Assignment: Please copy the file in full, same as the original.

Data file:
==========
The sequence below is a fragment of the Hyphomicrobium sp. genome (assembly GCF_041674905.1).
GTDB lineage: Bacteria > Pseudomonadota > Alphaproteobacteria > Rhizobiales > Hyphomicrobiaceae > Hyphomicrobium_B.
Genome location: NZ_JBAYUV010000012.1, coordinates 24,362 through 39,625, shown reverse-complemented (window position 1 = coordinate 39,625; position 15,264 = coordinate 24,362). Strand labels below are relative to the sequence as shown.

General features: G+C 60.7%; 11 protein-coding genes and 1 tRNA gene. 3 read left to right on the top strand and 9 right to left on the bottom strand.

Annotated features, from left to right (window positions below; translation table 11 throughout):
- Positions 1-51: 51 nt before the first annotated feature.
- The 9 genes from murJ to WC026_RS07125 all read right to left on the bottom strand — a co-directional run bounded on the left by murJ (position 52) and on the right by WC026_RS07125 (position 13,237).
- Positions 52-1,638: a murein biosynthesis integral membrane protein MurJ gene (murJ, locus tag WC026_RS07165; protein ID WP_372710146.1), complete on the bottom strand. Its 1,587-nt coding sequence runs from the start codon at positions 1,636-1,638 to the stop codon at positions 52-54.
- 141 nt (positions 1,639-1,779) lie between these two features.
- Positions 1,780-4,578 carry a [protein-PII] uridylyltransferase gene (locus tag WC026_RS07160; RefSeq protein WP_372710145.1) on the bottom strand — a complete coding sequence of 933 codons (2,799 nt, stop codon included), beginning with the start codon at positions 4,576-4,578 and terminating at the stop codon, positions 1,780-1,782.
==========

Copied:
The sequence below is a fragment of the Hyphomicrobium sp. genome (assembly GCF_041674905.1).
GTDB lineage: Bacteria > Pseudomonadota > Alphaproteobacteria > Rhizobiales > Hyphomicrobiaceae > Hyphomicrobium_B.
Genome location: NZ_JBAYUV010000012.1, coordinates 24,362 through 39,625, shown reverse-complemented (window position 1 = coordinate 39,625; position 15,264 = coordinate 24,362). Strand labels below are relative to the sequence as shown.

General features: G+C 60.7%; 11 protein-coding genes and 1 tRNA gene. 3 read left to right on the top strand and 9 right to left on the bottom strand.

Annotated features, from left to right (window positions below; translation table 11 throughout):
- Positions 1-51: 51 nt before the first annotated feature.
- The 9 genes from murJ to WC026_RS07125 all read right to left on the bottom strand — a co-directional run bounded on the left by murJ (position 52) and on the right by WC026_RS07125 (position 13,237).
- Positions 52-1,638: a murein biosynthesis integral membrane protein MurJ gene (murJ, locus tag WC026_RS07165; protein ID WP_372710146.1), complete on the bottom strand. Its 1,587-nt coding sequence runs from the start codon at positions 1,636-1,638 to the stop codon at positions 52-54.
- 141 nt (positions 1,639-1,779) lie between these two features.
- Positions 1,780-4,578 carry a [protein-PII] uridylyltransferase gene (locus tag WC026_RS07160; RefSeq protein WP_372710145.1) on the bottom strand — a complete coding sequence of 933 codons (2,799 nt, stop codon included), beginning with the start codon at positions 4,576-4,578 and terminating at the stop codon, positions 1,780-1,782.